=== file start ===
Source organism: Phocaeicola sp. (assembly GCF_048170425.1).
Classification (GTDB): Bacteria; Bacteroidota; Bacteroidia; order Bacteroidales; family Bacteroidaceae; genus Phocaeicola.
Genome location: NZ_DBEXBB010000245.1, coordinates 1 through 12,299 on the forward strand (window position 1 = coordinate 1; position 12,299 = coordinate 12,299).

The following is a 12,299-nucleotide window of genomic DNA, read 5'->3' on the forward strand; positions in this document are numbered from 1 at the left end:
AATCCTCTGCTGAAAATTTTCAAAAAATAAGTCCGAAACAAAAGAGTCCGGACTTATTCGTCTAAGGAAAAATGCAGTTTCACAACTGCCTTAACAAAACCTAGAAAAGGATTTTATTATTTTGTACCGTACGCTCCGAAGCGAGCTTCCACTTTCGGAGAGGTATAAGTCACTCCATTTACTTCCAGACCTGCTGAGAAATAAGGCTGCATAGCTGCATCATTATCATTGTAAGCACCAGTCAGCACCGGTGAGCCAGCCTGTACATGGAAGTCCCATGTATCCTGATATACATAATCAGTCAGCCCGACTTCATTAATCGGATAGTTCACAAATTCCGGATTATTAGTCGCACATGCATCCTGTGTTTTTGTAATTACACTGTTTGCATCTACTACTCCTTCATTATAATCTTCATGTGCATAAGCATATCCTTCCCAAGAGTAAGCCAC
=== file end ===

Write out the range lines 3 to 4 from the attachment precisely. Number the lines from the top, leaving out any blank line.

Genome location: NZ_DBEXBB010000245.1, coordinates 1 through 12,299 on the forward strand (window position 1 = coordinate 1; position 12,299 = coordinate 12,299).

The following is a 12,299-nucleotide window of genomic DNA, read 5'->3' on the forward strand; positions in this document are numbered from 1 at the left end: